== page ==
Most of us avoid vigorous
exercise at night because it
might interfere with sleep.
Recent research with
highly fit cyclists showed
that vigorous exercise
ending 30 minutes before
bedtime did not interfere
with sleep. This may apply
more to fit people and will
vary by individual, but if
you have trouble getting
your workout in during the
day, you can give a
nighttime exercise plan a
If you are going to do both
cardio and weight training
on the same day, try to
leave a few hours between
sessions. Otherwise do
cardio first if that´s what
you´re emphasizing or lift
first if that´s most important
to your exercise plans. If
you´re doing a moderate,
general fitness workout, do
cardio first and let that be
your warm-up for your
weight training.
Regular exercise and physical activity are extremely important and beneficial for long-term health and
Health Benefits of Exercise and Physical Activity:
Reduce the risk of premature death
Reduce the risk of developing and/or dying from heart disease
Reduce high blood pressure or the risk of developing high blood pressure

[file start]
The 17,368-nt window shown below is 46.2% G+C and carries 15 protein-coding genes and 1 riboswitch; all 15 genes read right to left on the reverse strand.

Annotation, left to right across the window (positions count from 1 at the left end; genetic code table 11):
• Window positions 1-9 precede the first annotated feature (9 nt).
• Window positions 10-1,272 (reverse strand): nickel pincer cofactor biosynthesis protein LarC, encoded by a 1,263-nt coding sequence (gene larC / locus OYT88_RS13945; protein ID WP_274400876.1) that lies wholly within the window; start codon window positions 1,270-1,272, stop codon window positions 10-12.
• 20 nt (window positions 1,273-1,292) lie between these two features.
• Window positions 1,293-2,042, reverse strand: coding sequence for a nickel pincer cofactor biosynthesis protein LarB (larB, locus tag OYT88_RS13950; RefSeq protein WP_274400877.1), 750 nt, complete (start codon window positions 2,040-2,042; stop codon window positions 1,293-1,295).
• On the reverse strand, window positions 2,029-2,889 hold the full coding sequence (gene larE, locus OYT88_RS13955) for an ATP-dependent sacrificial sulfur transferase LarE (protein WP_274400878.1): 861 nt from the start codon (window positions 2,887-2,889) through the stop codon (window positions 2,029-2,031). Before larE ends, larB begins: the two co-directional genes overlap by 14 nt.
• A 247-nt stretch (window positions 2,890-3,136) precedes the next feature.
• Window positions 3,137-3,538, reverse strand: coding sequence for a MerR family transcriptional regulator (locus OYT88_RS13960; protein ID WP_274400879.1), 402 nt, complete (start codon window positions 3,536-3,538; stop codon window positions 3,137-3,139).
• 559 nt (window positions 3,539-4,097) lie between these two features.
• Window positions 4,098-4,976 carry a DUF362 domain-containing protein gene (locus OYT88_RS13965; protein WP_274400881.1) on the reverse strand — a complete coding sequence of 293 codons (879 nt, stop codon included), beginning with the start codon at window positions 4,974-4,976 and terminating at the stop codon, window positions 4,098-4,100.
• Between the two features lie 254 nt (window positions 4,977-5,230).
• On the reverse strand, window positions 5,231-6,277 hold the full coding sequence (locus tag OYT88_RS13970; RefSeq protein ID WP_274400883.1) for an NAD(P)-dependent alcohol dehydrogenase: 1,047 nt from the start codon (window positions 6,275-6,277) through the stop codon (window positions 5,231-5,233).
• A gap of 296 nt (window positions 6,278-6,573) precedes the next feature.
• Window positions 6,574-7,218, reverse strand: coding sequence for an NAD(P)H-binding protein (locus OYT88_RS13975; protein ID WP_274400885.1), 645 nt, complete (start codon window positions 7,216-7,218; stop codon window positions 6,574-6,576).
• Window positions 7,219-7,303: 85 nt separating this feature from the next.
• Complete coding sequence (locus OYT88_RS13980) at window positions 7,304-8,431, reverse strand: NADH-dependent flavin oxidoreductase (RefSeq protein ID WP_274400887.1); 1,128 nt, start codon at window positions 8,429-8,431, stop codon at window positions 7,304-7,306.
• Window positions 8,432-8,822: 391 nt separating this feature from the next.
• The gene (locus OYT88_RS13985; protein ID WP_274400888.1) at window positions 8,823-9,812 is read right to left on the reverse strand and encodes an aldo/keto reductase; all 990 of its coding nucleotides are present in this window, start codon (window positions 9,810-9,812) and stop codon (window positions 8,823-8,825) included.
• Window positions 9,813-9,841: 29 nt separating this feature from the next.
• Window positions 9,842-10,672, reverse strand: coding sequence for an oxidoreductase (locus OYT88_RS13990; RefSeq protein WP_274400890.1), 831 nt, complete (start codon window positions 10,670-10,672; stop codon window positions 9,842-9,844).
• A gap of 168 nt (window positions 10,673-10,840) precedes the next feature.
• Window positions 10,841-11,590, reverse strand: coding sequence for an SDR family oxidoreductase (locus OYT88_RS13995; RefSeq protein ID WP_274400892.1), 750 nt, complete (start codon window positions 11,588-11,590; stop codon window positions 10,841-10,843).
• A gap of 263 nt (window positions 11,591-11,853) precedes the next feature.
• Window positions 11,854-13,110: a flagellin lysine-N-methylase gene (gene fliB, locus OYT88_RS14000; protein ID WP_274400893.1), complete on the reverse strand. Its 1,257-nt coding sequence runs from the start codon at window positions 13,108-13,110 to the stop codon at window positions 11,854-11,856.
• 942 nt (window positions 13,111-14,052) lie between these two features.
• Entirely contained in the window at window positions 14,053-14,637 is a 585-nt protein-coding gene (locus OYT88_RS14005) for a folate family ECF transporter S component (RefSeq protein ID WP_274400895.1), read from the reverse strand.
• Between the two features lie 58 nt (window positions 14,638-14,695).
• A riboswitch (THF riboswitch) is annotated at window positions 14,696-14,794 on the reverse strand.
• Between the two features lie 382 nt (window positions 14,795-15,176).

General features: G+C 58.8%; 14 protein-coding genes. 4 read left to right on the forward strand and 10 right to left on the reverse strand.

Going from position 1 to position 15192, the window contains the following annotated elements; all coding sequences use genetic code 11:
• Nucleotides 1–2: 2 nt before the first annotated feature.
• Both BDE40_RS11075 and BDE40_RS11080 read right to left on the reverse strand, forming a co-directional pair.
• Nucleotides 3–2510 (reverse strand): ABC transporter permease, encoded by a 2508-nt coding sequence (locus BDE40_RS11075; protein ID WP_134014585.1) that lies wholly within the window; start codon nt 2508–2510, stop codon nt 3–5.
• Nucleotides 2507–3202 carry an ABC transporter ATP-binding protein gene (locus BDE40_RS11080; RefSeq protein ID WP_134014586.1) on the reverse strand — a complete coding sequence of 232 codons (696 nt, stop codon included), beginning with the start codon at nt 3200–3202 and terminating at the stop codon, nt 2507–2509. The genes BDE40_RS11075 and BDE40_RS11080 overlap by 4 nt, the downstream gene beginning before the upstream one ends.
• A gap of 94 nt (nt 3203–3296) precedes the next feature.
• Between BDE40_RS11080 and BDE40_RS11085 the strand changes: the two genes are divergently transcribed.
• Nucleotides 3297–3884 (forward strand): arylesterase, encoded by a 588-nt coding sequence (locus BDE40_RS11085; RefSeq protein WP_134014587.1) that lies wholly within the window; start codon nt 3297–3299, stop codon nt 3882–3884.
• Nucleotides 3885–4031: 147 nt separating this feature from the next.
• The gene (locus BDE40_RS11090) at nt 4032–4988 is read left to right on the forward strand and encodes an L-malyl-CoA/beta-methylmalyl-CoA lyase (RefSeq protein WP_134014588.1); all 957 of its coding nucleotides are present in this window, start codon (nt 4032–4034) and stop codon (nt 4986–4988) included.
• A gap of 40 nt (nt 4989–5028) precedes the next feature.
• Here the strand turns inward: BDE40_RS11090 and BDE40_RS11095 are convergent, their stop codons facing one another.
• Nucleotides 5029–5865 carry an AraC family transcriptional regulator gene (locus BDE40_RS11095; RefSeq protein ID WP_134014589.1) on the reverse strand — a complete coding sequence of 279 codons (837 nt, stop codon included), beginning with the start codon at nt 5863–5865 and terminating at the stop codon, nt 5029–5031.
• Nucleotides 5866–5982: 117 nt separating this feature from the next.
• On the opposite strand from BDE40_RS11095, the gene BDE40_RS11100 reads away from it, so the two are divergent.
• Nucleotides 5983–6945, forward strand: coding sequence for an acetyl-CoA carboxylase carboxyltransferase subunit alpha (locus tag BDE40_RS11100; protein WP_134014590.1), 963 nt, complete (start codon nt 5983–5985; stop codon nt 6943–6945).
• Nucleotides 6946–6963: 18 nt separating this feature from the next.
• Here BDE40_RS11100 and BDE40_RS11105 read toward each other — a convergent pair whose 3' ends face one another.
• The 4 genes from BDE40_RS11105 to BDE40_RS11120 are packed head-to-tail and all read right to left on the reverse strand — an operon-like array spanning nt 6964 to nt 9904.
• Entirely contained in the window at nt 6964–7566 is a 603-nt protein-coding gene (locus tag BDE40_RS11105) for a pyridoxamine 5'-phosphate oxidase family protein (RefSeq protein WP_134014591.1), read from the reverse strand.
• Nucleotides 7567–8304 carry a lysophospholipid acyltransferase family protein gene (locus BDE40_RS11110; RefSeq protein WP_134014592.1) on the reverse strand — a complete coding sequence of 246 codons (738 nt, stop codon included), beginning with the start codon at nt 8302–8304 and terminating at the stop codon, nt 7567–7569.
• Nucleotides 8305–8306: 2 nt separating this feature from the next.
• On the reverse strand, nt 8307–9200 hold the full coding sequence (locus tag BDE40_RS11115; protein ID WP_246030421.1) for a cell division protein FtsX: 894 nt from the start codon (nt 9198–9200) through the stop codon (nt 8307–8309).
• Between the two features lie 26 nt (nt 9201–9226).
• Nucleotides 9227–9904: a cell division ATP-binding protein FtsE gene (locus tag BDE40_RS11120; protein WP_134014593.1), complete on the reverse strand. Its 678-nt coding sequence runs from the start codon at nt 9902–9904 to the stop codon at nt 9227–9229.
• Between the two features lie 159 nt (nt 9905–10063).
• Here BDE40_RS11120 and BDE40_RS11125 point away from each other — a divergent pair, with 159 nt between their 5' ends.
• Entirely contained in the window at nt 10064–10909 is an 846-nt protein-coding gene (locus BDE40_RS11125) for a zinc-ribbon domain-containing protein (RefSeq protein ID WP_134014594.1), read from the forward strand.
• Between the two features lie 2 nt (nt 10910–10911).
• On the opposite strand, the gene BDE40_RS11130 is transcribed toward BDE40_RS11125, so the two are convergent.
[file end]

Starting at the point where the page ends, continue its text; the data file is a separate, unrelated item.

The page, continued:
Reduce high cholesterol or the risk of developing high cholesterol
Reduce the risk of developing colon cancer and breast cancer
Reduce the risk of developing diabetes
Reduce or maintain body weight or body fat
Build and maintain healthy muscles, bones, and joints
Reduce depression and anxiety
Improve psychological well-being
Enhanced work, recreation, and sport performance
Benefits of Aerobic Exercise:
Increased maximal oxygen consumption (VO2max)
Improvement in cardiovascular/cardiorespiratory function (heart and lungs)
◊ Increased maximal cardiac output (amount of blood pumped every
◊ Increased maximal stroke volume (amount of blood pumped with each
◊ Increased blood volume and ability to carry oxygen
◊ Reduced workload on the heart (myocardial oxygen consumption) for
any given submaximal exercise intensity
Increased blood supply to muscles and ability to use oxygen
Lower heart rate and blood pressure at any level of submaximal exercise
Increased threshold for lactic acid accumulation
Lower resting systolic and diastolic blood pressure in people with high blood
Increased HDL Cholesterol (the good cholesterol)
Decreased blood triglycerides
Reduced body fat and improved weight control
Improved glucose tolerance and reduced insulin resistance
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(Continued from page 1)
Benefits of Strength Training:
Increased muscular strength
Increased strength of tendons and ligaments
Potentially improves flexibility (range of motion of joints)
Reduced body fat and increased lean body mass (muscle mass)
Potentially decreases resting systolic and diastolic blood pressure
Positive changes in blood cholesterol
Improved glucose tolerance and insulin sensitivity
How to Exercise
The Basic Workout Outline:
1. Warm Up
2. Stretch
3. Aerobic or Strength Training
4. Cool Down
5. Stretch
Aerobic Exercise Guidelines:
Mode: Type of exercise - what is aerobic exercise?
Frequency: 3-5 days per week